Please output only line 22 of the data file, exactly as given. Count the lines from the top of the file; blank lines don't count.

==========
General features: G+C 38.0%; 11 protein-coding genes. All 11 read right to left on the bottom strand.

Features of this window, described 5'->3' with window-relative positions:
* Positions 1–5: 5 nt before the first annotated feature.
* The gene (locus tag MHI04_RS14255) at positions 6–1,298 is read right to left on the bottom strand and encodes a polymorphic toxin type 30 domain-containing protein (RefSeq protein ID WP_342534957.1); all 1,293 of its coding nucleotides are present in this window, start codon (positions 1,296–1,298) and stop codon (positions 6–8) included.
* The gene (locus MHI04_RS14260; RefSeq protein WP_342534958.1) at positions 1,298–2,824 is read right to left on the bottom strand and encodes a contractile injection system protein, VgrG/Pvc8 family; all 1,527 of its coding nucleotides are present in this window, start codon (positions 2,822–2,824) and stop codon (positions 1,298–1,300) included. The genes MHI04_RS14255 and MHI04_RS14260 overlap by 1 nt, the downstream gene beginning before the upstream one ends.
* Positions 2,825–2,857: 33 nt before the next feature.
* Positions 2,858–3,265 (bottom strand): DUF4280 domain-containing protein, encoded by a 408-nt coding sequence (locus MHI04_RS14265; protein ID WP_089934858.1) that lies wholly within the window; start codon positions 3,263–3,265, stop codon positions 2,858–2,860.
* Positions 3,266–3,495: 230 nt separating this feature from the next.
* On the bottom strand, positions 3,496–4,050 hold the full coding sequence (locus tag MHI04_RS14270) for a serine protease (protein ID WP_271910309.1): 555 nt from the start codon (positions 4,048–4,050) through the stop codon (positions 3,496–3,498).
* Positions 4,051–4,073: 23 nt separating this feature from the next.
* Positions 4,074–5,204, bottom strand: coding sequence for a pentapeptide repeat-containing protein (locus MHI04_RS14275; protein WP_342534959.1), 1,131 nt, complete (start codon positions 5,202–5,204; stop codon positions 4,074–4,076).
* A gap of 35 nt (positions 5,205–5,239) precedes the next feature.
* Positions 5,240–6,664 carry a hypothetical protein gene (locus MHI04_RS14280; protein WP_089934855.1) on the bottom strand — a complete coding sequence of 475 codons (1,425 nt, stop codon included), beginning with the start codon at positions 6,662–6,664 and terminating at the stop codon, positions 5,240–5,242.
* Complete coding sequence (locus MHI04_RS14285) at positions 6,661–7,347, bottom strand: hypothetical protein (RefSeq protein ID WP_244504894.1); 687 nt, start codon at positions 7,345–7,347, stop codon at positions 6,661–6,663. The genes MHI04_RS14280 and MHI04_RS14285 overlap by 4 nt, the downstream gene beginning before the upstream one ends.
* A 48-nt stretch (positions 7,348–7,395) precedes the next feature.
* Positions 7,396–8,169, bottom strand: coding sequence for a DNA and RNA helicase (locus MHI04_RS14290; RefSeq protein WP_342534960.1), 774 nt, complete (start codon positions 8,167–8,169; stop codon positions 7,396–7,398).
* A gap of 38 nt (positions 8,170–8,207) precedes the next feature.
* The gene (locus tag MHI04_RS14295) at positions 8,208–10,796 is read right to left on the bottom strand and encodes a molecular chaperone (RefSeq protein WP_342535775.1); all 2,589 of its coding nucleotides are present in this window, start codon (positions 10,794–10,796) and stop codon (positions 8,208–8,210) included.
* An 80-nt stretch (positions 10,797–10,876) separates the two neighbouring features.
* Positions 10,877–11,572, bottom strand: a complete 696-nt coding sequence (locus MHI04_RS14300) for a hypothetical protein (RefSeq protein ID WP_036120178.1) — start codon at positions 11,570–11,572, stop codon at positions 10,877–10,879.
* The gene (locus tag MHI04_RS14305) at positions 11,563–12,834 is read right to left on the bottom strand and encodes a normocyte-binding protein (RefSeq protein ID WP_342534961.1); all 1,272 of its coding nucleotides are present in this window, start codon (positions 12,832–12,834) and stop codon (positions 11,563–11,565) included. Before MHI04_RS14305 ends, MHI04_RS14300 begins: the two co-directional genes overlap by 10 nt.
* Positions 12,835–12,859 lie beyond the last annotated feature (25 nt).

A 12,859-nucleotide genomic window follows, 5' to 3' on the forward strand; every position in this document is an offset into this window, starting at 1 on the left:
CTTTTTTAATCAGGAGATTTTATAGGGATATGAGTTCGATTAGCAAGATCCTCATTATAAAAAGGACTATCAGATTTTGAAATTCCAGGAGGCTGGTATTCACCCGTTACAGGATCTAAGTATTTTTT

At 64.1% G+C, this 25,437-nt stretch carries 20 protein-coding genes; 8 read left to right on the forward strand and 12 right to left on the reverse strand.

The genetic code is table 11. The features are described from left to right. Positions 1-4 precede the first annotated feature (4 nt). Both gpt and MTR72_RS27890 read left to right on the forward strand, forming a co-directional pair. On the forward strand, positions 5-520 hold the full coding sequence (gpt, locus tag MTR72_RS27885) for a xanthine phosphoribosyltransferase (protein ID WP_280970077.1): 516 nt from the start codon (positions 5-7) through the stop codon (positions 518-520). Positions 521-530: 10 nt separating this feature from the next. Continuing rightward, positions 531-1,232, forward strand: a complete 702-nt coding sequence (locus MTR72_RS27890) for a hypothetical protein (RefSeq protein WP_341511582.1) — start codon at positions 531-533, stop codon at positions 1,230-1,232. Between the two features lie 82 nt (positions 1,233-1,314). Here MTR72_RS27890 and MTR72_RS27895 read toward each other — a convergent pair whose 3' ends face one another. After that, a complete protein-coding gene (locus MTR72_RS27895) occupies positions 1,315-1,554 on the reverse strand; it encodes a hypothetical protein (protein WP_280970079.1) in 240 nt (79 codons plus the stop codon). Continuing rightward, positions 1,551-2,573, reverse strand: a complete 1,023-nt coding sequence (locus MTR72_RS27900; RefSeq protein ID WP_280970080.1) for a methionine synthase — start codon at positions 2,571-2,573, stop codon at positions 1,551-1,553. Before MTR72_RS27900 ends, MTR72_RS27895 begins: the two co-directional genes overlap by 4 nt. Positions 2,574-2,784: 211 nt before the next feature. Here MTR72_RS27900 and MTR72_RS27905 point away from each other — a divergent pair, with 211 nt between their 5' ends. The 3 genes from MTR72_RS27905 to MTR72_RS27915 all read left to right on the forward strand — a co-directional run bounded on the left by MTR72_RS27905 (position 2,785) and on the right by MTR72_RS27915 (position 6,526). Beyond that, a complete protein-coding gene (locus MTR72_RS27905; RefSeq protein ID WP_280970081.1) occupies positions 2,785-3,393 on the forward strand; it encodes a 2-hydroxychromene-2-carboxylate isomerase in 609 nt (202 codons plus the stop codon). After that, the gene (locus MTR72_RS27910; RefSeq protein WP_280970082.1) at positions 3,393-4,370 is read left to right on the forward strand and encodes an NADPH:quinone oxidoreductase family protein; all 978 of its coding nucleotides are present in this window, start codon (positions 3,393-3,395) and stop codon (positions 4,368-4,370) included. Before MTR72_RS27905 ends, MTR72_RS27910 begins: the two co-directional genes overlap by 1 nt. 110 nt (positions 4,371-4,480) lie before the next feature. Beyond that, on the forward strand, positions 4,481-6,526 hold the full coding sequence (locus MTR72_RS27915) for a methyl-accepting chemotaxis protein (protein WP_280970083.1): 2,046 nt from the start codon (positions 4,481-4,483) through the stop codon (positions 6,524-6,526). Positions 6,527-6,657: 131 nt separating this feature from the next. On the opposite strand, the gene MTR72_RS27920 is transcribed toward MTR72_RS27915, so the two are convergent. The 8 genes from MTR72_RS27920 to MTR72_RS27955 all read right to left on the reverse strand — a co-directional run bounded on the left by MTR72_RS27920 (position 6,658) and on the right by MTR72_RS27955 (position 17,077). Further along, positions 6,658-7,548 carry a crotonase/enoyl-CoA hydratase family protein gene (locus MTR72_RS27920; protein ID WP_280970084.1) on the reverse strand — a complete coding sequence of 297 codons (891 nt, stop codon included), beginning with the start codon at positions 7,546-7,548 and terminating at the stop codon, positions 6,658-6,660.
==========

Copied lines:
* Positions 12,835–12,859 lie beyond the last annotated feature (25 nt).